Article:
Woods can break all-time win record on LA course where PGA career began
There is perhaps no more symbolic place for Tiger Woods to make history than at Riviera Country Club, the venue for this week's Genesis Invitational.
Woods, who remains in search of a record 83rd PGA Tour title, will attempt to break Sam Snead's all-time win record at the place where it all began. He made his tour debut at this event in 1992 as a 16-year-old amateur.
"To come here in 1992 and play, but to come here with my dad and my old pro, Rudy, who took me up here," Woods said. "I remember watching Lanny Wadkins play well here and win, seeing Corey Pavin and Davis (Love III) and Freddie (Couples) go after it. There's a lot of history for me to come up here and play. This was the second professional event I ever went to besides San Diego."
Woods' ties to the Genesis Invitational run deep. He grew up in nearby Orange County, and his TGR Foundation is the host organization and primary beneficiary for the week. The nearby TGR Learning Lab was founded in Anaheim in 2006 and impacts thousands of children each year in education.
"We've served over a million kids now, so it's been tremendous for us to come back to this area where it all started and to have this type of event, this type of exposure, for us to be able to help as many kids going forward, not just here in the United States but internationally, so special," Woods said.
The Genesis is one of just two events where Woods has made double-digit appearances without registering a win, alongside The Northern Trust.
Not only must Woods contend with that history, but he will also have to take down a loaded field that includes nine of the world's top 10, including Brooks Koepka and new world No 1 Rory McIlroy.
"I have historically never really putted well here," Woods said. "I've played here so many rounds. It suits a natural cutter of the golf ball, so I figured that's what I have done pretty much my entire career.
"But when it comes right down to it, you've got to hit the ball well here because the greens are so small and they're so slopey. But for some reason everything kind of breaks toward six and I still haven't quite figured that out."
But things are still trending upward for the 44-year-old Woods, who finished tied for ninth two weeks ago at the Farmers Insurance Open.
He won in his only other tour start of the season in October at Japan's ZoZo Championship and sits 19th in the FedExCup standings.
The top 30 players in those standings will qualify for the season-ending Tour Championship in August, which Woods won in 2018 for his 80th career victory.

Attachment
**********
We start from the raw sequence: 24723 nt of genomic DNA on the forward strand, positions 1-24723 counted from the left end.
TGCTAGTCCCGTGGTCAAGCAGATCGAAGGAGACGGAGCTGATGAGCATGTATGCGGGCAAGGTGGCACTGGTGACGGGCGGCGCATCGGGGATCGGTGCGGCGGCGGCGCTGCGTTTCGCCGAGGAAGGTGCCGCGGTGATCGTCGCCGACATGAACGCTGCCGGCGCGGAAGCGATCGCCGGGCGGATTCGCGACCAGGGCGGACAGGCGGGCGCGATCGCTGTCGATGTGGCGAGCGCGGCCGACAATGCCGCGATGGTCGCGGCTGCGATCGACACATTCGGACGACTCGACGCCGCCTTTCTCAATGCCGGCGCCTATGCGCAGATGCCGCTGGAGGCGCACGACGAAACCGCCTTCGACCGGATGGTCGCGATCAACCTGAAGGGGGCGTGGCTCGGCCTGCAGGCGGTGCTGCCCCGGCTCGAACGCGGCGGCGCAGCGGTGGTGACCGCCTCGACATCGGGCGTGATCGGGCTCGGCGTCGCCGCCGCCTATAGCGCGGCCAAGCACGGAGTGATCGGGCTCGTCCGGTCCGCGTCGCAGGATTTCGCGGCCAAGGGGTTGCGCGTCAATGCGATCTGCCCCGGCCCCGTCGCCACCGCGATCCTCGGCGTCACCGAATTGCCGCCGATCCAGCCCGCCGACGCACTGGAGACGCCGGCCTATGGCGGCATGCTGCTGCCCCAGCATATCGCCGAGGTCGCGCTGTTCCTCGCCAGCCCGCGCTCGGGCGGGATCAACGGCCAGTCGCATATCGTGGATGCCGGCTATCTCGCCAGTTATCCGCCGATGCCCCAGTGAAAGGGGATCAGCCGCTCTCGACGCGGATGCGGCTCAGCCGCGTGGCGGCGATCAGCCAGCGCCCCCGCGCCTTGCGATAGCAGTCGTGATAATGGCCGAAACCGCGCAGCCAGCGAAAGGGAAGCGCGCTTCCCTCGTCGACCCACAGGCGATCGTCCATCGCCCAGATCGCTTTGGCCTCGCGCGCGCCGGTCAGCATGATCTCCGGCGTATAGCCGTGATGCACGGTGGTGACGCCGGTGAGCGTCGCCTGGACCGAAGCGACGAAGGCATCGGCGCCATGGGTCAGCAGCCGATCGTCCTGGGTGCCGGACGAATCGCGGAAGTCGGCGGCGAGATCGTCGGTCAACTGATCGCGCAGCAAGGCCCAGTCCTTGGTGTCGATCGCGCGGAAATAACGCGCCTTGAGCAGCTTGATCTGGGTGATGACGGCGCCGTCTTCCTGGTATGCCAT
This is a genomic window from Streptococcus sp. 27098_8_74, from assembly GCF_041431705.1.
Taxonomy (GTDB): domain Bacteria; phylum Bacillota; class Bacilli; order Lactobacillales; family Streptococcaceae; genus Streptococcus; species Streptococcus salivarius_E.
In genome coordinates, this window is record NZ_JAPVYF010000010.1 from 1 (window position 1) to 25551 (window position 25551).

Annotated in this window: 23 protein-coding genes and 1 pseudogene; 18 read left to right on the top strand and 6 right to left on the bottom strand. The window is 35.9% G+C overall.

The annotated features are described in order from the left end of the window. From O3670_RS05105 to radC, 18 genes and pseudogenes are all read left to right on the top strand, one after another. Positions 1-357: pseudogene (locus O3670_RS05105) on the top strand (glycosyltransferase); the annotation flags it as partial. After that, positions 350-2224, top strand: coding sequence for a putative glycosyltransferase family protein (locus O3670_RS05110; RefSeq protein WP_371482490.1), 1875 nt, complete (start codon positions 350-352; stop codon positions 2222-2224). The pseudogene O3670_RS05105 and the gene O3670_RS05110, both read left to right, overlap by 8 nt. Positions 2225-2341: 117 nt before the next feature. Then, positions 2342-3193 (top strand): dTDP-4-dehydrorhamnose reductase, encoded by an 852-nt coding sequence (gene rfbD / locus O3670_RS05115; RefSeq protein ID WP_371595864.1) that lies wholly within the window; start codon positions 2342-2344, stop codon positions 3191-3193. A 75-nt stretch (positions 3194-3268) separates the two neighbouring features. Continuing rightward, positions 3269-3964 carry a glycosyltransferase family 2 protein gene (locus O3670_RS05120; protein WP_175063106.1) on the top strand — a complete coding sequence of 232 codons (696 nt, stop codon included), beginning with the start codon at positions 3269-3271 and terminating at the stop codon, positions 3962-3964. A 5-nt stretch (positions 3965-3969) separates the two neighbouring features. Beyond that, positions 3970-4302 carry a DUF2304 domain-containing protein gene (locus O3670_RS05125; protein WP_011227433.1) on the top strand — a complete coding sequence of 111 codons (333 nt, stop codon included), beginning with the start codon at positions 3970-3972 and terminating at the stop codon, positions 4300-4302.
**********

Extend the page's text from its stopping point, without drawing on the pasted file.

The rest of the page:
"I've played in a number of events (here) over the years, and for me not to win an event that has meant so much to me in my hometown... I've done well in San Diego, I've done well at Sherwood, just haven't done well here," Woods said.
"So hopefully I can put together this week and we'll have a great conversation on Sunday."
Woods, meanwhile, says he is still struggling to come to terms with the death of Kobe Bryant.
More than two weeks after the NBA great died in a helicopter crash, Woods is among those who find the shock may have worn off but the disbelief remains.
"It's hard to put into words what transpired and the fact that it's a reality," the 15-time major champion said. "Part of me thinks that it's not real."
The 41-year-old Bryant and his 13-year-old daughter Gianna, aka Gigi, were among nine people killed in a Jan 26 crash in the Santa Monica Mountains west of LA.
Woods, who learned of the Los Angeles Lakers legend's death after his final round at Torrey Pines that Sunday, said he grew up a "diehard Lakers fan" and noted that he turned pro the same year that Bryant was drafted into the NBA.
"I don't really know what I said post-round," Woods said. "I was in shock just like everyone else, trying to put it in words going forward.
"The reality of the situation is Kobe and Gigi are not here, but it's hard to accept.
"People who are close to him and all the families, it's just hard to accept that reality."
Bryant's widow, Vanessa, has announced a public "celebration of life" for Kobe, Gianna and the other crash victims will be held on Feb 24 at Staples Center arena.
The date－2-24-20－honors the jersey numbers 2 and 24 worn by Gianna and Bryant and the 20 years Bryant was in the NBA.
Vanessa took to Instagram on Monday to express her struggle to come to terms with her family's loss.
"My brain refuses to accept that both Kobe and Gigi are gone," she wrote. "I can't process both at the same time. It's like I'm trying to process Kobe being gone but my body refuses to accept my Gigi will never come back to me.
"It feels wrong. Why should I be able to wake up another day when my baby girl isn't being able to have that opportunity. I'm so mad. She had so much life to live."